Former Japanese Prime Minister Shinzo Abe has succumbed

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Former Japanese Prime Minister Shinzo Abe finally succumbed to his injuries a few hours after he was shot today during a speech in Nara (west), ahead of the election to renew the composition of the Japanese Senate which is held the day after tomorrow Sunday.

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A man opened fire on Abe, 67, from behind with what appeared to be a homemade weapon while the former prime minister was giving a speech in the western city of Nara, Japanese media reported.

It is the first assassination of a sitting or former prime minister in Japan since the 1930s.

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The hospital that tried to save him announced that Shinzo Abe died at 5:03 p.m. (11:03 Greek time), about five and a half hours after he was shot. A doctor said Abe died of profuse bleeding from two deep wounds, one of which was on the right side of his neck. When he was taken to the hospital, he had no vital signs.

The police announced that a 41-year-old man was arrested for the attack on Abe. According to NHK television, his name is Tetsuya Yamagami and he told police he was unhappy with Abe and wanted to kill him.

Abe was delivering a campaign speech outside a train station when two gunshots rang out around 11:30 a.m. (local time, 05:30 Greek time). Security personnel were seen pulling a man wearing a gray T-shirt and beige pants into the street.

Former Japanese Prime Minister Shinzo Abe has succumbed

“There was a loud bang and then smoke,” businessman Makoto Ichikawa, who was an eyewitness, told Reuters. He added that the weapon was the size of a television camera.

“At the first shot no one knew what was happening, but after the second shot, special police forces threw him to the ground.”

Kyodo news agency earlier carried a photo of Abe lying face down in the street with blood on his white shirt. People were gathered around him and someone was giving him heart massages.

Nara emergency services said he had been injured on the right side of his neck and left collarbone. His brother, Defense Minister Nobuo Kishi, said Abe was receiving blood transfusions.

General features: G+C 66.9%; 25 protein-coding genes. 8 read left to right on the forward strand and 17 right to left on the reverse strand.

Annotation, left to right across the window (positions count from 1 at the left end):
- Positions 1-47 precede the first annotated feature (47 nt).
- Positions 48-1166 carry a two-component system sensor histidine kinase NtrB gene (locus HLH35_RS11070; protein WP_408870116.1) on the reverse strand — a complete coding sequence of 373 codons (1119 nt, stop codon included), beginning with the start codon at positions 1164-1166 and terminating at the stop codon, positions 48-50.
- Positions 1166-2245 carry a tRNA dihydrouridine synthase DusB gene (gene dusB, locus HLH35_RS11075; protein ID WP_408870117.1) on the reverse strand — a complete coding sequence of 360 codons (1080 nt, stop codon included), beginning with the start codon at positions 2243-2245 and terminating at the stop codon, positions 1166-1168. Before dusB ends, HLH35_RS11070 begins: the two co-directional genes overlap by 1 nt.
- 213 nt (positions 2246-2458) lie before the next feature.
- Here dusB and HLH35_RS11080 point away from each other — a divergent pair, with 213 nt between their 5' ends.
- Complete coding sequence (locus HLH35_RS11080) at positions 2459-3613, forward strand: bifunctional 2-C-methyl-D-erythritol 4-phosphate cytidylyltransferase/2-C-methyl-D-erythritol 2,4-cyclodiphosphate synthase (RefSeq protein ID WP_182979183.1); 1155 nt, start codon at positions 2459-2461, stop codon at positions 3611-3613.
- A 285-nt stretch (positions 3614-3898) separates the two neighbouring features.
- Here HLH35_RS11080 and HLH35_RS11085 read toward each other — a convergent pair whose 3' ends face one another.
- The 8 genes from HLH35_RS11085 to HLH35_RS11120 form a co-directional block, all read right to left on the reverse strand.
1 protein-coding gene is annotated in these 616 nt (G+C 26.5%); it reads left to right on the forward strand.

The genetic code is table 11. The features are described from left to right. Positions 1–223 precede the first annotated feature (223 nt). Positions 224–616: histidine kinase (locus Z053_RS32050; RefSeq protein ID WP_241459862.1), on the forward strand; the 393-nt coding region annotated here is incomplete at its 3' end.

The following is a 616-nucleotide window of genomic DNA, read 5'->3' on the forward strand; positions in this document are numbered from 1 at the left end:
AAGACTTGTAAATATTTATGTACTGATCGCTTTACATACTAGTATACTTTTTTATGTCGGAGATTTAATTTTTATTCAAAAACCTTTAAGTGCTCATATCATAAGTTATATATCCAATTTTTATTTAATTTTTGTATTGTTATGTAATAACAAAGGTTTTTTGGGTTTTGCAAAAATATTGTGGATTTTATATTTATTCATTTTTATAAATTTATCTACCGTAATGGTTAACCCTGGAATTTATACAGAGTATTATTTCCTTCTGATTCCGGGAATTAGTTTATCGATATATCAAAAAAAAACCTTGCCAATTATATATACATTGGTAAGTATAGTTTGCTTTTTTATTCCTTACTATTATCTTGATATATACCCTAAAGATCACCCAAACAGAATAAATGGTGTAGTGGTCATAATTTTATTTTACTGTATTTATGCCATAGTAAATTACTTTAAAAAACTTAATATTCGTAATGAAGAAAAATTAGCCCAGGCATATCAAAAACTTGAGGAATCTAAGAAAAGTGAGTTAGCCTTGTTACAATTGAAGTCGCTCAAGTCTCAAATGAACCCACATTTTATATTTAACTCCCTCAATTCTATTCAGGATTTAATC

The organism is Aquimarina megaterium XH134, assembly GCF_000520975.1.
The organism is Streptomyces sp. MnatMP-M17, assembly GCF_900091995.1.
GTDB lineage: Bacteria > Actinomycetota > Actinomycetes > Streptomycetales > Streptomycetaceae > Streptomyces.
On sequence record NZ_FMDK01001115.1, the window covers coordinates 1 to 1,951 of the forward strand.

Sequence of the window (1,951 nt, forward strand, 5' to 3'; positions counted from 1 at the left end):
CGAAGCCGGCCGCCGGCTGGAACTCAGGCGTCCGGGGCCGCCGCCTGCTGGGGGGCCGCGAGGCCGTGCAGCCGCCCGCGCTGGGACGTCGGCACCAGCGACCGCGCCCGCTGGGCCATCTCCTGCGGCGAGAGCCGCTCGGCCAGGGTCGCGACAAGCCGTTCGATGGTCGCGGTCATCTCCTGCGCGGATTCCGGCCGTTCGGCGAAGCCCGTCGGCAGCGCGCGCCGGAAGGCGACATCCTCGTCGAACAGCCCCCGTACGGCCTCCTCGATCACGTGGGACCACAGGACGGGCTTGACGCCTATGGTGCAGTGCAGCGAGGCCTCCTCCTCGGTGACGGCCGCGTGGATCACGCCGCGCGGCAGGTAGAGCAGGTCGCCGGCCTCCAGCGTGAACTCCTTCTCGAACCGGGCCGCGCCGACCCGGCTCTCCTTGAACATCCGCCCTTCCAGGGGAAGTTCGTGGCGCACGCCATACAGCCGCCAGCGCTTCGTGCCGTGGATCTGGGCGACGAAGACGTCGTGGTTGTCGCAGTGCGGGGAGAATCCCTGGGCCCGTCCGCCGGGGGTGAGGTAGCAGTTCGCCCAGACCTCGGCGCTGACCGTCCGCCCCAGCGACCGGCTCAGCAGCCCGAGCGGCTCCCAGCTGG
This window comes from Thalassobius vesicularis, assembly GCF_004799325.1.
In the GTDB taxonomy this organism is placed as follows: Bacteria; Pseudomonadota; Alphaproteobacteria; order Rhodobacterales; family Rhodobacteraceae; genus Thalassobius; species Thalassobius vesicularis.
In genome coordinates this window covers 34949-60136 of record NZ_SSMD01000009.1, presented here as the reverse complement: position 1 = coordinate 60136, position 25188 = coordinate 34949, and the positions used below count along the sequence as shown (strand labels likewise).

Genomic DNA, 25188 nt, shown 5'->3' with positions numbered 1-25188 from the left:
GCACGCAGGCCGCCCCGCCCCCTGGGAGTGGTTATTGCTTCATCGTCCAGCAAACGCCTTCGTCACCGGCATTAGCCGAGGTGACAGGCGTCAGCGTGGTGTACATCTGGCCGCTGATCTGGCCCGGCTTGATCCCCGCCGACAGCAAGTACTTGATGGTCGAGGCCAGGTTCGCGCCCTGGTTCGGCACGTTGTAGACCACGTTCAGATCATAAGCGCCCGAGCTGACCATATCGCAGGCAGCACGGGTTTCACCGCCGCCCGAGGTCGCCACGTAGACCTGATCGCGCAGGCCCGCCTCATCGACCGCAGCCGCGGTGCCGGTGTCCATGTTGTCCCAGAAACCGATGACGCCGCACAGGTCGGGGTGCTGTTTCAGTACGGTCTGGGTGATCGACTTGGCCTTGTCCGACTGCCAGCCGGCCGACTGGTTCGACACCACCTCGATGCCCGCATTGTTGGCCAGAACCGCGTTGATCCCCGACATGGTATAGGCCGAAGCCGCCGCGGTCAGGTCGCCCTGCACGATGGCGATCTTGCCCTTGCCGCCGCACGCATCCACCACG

Japanese Prime Minister Fumio Kishida, who suspended his election campaign, earlier said his predecessor Shinzo Abe was in a “very serious condition”.

Kishida called the attempt on the life of the former head of government and current member of parliament of the Liberal Democratic Party (FDP) a “barbaric act” committed “in the middle of an election campaign”, stressing that elections are “the foundation of democracy” and their tarnishing “absolutely unforgivable”.

After Abe’s death was announced, Kishida said: “I was praying that his life would be saved, but I heard the news (of his death). It is truly sad. I am at a loss for words. I offer my sincere condolences and pray for his soul.” may he rest in peace,” a very emotional Kishida told reporters.

Japan’s prime minister also said that now was “not the time” to discuss the implementation of the weapons policy.

Japan’s gun laws are among the strictest in the world. Due to very strict laws in Japan, the number of deaths due to the use of firearms is very low in the archipelago of 125 million people. Obtaining a gun permit is a long and complicated process, whether for Japanese or foreigners, who must provide a recommendation from a shooting club and undergo thorough police checks.

After the attack on Shinzo Abe, the press offices of the parties announced that the pre-election campaign was suspended in view of the vote on the renewal of the composition of the upper house.

Mr. Abe has served as Japan’s prime minister longer than anyone else. He first took office in 2006 and held office for one year, then returned and remained in power from 2012 until 2020, when he was forced to step down for health reasons.

The US ambassador to Japan expresses “sadness” and “shock”.

The US ambassador to Tokyo, Rahm Emanuel, condemned the attack.

“We are all saddened and shocked by the bullet attack on former Prime Minister Shinzo Abe. Abe-san has been an outstanding leader of Japan and a staunch ally of the US. The American government and the American people pray that Abe-san is well, the his family and the Japanese people,” Mr. Emanuel said in a press release he released.

For his part, US Secretary of State Anthony Blinken expressed his administration’s “deep sadness and concern” at “the attempt on (former) Prime Minister Abe’s life” at the start of his remarks at the G20 summit in Bali, Indonesia, adding that “he does not know his condition” but “his thoughts and prayers” are with him.


Source: Capital

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